July 25 2006 09:42 AM

Managing the inventory and distribution of ice cold drinks might not seem to have a lot in common with managing the inventory and distribution of shiny new trucks, but wireless LAN technology is helping both businesses reduce costs and improve productivity.
These two case studies show exactly how that�s being done:
Ocean Spray Implements Wireless LAN and Boosts Productivity
Ocean Spray�s Kenosha, WI, warehouse is one of six regional manufacturing/warehousing distribution facilities for Ocean Spray. While each facility produces juice from locally-grown fruit, all facilities distribute the full Ocean Spray product line in their region. That requires considerable inter-warehouse shipments.
Prior to adopting a wireless LAN technology at the Kenosha warehouse, two people were dedicated to walking around the 300,000-square-foot warehouse just to find open storage locations for incoming pallet loads. When it was time to pick cases of the company�s juice products, workers had trouble reading the pallet case markings. Tracking of shipments by customers required many hours to review paperwork and determine who received which products from which lots.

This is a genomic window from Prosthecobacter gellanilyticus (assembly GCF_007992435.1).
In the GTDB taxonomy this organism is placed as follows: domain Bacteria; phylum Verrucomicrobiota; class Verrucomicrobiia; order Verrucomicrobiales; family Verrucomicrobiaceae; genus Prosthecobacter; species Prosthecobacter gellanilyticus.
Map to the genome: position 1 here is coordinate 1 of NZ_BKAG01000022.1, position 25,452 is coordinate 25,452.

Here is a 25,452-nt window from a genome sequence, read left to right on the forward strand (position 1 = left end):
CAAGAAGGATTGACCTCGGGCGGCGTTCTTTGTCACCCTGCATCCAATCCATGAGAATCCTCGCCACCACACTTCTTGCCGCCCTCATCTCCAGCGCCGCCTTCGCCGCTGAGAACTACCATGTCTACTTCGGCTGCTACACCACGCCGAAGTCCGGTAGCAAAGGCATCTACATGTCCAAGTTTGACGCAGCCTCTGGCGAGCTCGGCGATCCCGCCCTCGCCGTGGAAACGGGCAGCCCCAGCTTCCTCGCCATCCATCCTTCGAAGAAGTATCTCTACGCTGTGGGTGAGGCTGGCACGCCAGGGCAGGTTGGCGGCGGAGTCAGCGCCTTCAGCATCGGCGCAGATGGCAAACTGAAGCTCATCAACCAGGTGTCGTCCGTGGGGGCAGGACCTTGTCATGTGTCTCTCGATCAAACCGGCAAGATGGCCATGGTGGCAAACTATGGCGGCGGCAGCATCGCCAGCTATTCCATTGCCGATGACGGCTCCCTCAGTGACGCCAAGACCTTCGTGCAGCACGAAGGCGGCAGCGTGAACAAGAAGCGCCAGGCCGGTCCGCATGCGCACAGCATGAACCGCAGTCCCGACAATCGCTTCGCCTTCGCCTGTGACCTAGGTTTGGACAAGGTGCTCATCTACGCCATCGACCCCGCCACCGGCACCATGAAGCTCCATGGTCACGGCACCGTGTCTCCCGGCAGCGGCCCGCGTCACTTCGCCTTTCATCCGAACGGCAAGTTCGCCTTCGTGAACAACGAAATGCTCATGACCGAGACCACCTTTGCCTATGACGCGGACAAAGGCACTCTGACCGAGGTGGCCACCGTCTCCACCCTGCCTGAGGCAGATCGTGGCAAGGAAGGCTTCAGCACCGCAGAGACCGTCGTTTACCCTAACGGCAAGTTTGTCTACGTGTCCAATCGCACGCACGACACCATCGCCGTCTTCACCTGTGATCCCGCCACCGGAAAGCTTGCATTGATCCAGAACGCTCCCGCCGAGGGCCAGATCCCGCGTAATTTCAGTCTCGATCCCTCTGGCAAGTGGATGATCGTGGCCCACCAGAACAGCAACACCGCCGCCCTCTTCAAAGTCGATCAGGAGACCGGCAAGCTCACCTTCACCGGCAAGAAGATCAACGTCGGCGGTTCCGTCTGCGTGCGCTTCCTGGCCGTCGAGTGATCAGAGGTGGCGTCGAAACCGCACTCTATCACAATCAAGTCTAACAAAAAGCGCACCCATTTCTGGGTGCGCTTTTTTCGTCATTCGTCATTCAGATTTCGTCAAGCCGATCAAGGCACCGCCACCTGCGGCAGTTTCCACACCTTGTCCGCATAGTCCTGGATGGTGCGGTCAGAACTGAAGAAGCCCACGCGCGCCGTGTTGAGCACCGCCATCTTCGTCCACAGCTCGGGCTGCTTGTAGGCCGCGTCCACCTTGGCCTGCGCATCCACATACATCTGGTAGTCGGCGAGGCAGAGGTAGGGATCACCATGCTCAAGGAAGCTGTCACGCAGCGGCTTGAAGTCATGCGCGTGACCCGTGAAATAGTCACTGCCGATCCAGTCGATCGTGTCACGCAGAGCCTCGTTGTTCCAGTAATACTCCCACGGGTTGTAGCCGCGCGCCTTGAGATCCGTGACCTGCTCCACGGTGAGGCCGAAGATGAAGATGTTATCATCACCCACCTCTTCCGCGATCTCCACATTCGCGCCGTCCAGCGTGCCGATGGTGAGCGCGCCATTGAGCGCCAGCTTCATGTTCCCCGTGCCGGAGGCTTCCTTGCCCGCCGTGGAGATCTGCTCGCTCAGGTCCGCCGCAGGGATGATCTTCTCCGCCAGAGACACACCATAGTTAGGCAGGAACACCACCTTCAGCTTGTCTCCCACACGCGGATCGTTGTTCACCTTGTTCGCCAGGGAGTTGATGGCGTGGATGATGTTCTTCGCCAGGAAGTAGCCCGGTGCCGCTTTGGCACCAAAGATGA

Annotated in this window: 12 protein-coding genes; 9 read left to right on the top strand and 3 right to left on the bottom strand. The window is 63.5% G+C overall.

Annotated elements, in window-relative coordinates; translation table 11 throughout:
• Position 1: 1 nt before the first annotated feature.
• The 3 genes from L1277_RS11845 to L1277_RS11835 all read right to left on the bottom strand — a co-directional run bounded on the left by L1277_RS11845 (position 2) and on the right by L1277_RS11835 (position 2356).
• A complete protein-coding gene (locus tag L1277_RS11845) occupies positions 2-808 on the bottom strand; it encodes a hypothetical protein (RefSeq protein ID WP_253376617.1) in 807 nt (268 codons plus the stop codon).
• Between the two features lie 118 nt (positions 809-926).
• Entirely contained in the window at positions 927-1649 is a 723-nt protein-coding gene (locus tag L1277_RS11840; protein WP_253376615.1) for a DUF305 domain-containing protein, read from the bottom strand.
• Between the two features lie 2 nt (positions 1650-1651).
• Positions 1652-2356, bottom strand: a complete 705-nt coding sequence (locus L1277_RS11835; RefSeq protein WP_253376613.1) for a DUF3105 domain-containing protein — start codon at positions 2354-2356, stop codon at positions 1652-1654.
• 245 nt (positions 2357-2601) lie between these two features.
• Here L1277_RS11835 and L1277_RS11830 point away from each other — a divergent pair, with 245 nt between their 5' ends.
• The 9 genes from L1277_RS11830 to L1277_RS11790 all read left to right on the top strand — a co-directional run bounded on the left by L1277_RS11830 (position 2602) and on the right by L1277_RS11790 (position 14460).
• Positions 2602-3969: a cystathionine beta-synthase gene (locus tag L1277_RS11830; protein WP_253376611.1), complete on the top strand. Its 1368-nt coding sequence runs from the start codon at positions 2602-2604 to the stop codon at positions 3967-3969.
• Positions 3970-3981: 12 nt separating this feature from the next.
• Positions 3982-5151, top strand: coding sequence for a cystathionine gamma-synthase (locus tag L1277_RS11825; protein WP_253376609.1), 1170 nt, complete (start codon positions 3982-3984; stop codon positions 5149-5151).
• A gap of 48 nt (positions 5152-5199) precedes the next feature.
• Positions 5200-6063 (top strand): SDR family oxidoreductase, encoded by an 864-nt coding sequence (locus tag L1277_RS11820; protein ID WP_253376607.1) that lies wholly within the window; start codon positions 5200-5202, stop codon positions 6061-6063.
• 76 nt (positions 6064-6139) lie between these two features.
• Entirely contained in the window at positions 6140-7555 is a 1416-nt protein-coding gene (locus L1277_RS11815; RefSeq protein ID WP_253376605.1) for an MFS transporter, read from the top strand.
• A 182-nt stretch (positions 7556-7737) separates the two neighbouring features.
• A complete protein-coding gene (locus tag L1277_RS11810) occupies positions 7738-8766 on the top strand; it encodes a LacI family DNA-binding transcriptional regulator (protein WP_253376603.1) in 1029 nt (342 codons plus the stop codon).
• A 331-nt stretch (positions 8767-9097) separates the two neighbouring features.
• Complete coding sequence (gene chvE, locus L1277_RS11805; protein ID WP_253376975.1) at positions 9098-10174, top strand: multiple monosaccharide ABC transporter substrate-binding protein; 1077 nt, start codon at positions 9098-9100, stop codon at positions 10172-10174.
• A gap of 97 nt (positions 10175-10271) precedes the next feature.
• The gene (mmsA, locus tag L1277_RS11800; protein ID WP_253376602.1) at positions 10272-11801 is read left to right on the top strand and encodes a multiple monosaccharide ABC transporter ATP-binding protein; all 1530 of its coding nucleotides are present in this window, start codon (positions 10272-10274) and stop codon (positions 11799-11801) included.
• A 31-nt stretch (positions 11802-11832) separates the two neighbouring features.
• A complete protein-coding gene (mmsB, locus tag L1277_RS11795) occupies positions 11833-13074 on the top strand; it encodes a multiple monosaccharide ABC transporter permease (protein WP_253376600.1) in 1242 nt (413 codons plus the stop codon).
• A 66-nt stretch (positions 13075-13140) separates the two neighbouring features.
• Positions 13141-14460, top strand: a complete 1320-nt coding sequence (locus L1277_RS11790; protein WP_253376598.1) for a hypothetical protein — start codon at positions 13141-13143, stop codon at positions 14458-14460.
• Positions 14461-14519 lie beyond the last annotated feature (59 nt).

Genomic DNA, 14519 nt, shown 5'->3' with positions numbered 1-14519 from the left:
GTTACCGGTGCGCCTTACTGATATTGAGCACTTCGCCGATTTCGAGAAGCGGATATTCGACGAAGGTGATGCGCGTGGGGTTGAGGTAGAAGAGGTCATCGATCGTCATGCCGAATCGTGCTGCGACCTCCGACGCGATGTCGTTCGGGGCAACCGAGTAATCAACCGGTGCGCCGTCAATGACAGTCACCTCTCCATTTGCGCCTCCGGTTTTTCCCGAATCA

Bringing Wireless to the Warehouse
When the managers of the Ocean Spray Kenosha warehouse faced an increase of 15% in case volume and a 10% increase in SKU count, it was time to make a change in their inventory information management system. They decided on a wireless system, and today, every lift truck in the Kenosha warehouse is outfitted with a radio frequency data communication (RFDC) terminal. All storage locations are barcoded, as are all pallet loads. A warehouse management system (WMS) coordinates activities, from receiving through shipping of finished goods. To maximize efficiencies, the server that the WMS systems runs on at Kenosha is fully integrated with the mainframe at Ocean Spray�s corporate headquarters in Middleboro, MA.
�This interactive transaction interface makes the data in our corporate system as current as the last barcode scanned on the floor,� Manager of Application Development Pete Stirling says.